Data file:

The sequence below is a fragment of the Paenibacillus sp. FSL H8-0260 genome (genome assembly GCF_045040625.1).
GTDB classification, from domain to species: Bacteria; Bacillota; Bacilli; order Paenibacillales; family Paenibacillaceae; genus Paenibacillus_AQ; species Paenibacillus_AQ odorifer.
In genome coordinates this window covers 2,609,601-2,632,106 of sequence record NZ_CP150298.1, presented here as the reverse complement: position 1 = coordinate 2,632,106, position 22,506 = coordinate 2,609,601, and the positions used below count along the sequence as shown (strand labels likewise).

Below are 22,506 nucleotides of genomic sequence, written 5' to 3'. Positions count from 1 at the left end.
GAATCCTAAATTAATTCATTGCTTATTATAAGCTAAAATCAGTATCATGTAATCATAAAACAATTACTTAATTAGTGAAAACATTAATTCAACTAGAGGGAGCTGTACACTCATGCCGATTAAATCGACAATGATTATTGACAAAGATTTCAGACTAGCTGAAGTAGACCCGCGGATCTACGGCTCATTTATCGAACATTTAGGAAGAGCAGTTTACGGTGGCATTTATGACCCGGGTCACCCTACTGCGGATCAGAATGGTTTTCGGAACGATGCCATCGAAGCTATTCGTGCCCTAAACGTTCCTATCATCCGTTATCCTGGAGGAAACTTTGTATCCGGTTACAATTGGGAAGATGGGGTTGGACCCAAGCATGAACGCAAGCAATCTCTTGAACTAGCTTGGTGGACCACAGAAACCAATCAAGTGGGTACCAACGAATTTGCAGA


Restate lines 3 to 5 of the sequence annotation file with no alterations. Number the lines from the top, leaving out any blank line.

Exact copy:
In genome coordinates this window covers 2,609,601-2,632,106 of sequence record NZ_CP150298.1, presented here as the reverse complement: position 1 = coordinate 2,632,106, position 22,506 = coordinate 2,609,601, and the positions used below count along the sequence as shown (strand labels likewise).

Below are 22,506 nucleotides of genomic sequence, written 5' to 3'. Positions count from 1 at the left end.
GAATCCTAAATTAATTCATTGCTTATTATAAGCTAAAATCAGTATCATGTAATCATAAAACAATTACTTAATTAGTGAAAACATTAATTCAACTAGAGGGAGCTGTACACTCATGCCGATTAAATCGACAATGATTATTGACAAAGATTTCAGACTAGCTGAAGTAGACCCGCGGATCTACGGCTCATTTATCGAACATTTAGGAAGAGCAGTTTACGGTGGCATTTATGACCCGGGTCACCCTACTGCGGATCAGAATGGTTTTCGGAACGATGCCATCGAAGCTATTCGTGCCCTAAACGTTCCTATCATCCGTTATCCTGGAGGAAACTTTGTATCCGGTTACAATTGGGAAGATGGGGTTGGACCCAAGCATGAACGCAAGCAATCTCTTGAACTAGCTTGGTGGACCACAGAAACCAATCAAGTGGGTACCAACGAATTTGCAGA